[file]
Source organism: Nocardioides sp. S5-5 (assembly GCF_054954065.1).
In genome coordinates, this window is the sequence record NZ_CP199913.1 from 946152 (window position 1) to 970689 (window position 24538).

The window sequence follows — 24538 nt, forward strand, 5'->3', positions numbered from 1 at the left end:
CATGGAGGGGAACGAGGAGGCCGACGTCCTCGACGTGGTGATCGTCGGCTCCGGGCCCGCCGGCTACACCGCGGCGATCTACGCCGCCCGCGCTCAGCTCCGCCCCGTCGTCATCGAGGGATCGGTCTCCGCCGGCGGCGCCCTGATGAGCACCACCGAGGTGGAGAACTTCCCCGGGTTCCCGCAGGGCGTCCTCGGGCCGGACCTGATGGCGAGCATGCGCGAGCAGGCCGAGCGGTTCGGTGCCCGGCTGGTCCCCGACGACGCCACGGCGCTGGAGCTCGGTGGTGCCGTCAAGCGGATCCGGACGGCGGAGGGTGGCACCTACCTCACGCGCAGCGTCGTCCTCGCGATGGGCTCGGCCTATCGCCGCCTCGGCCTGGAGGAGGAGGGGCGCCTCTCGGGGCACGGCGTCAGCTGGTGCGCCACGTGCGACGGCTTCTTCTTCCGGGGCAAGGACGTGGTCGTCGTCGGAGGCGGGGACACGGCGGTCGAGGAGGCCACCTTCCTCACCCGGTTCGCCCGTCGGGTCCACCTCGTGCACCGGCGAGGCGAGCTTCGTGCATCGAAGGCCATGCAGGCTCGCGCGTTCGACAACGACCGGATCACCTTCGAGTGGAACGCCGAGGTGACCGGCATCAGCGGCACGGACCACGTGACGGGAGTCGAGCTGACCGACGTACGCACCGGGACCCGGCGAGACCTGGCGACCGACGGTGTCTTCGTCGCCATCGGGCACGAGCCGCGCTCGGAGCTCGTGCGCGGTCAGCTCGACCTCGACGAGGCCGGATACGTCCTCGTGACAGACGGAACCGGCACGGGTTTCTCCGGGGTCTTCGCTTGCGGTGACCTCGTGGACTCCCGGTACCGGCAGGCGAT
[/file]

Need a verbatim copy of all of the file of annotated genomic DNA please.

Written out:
Source organism: Nocardioides sp. S5-5 (assembly GCF_054954065.1).
In genome coordinates, this window is the sequence record NZ_CP199913.1 from 946152 (window position 1) to 970689 (window position 24538).

The window sequence follows — 24538 nt, forward strand, 5'->3', positions numbered from 1 at the left end:
CATGGAGGGGAACGAGGAGGCCGACGTCCTCGACGTGGTGATCGTCGGCTCCGGGCCCGCCGGCTACACCGCGGCGATCTACGCCGCCCGCGCTCAGCTCCGCCCCGTCGTCATCGAGGGATCGGTCTCCGCCGGCGGCGCCCTGATGAGCACCACCGAGGTGGAGAACTTCCCCGGGTTCCCGCAGGGCGTCCTCGGGCCGGACCTGATGGCGAGCATGCGCGAGCAGGCCGAGCGGTTCGGTGCCCGGCTGGTCCCCGACGACGCCACGGCGCTGGAGCTCGGTGGTGCCGTCAAGCGGATCCGGACGGCGGAGGGTGGCACCTACCTCACGCGCAGCGTCGTCCTCGCGATGGGCTCGGCCTATCGCCGCCTCGGCCTGGAGGAGGAGGGGCGCCTCTCGGGGCACGGCGTCAGCTGGTGCGCCACGTGCGACGGCTTCTTCTTCCGGGGCAAGGACGTGGTCGTCGTCGGAGGCGGGGACACGGCGGTCGAGGAGGCCACCTTCCTCACCCGGTTCGCCCGTCGGGTCCACCTCGTGCACCGGCGAGGCGAGCTTCGTGCATCGAAGGCCATGCAGGCTCGCGCGTTCGACAACGACCGGATCACCTTCGAGTGGAACGCCGAGGTGACCGGCATCAGCGGCACGGACCACGTGACGGGAGTCGAGCTGACCGACGTACGCACCGGGACCCGGCGAGACCTGGCGACCGACGGTGTCTTCGTCGCCATCGGGCACGAGCCGCGCTCGGAGCTCGTGCGCGGTCAGCTCGACCTCGACGAGGCCGGATACGTCCTCGTGACAGACGGAACCGGCACGGGTTTCTCCGGGGTCTTCGCTTGCGGTGACCTCGTGGACTCCCGGTACCGGCAGGCGAT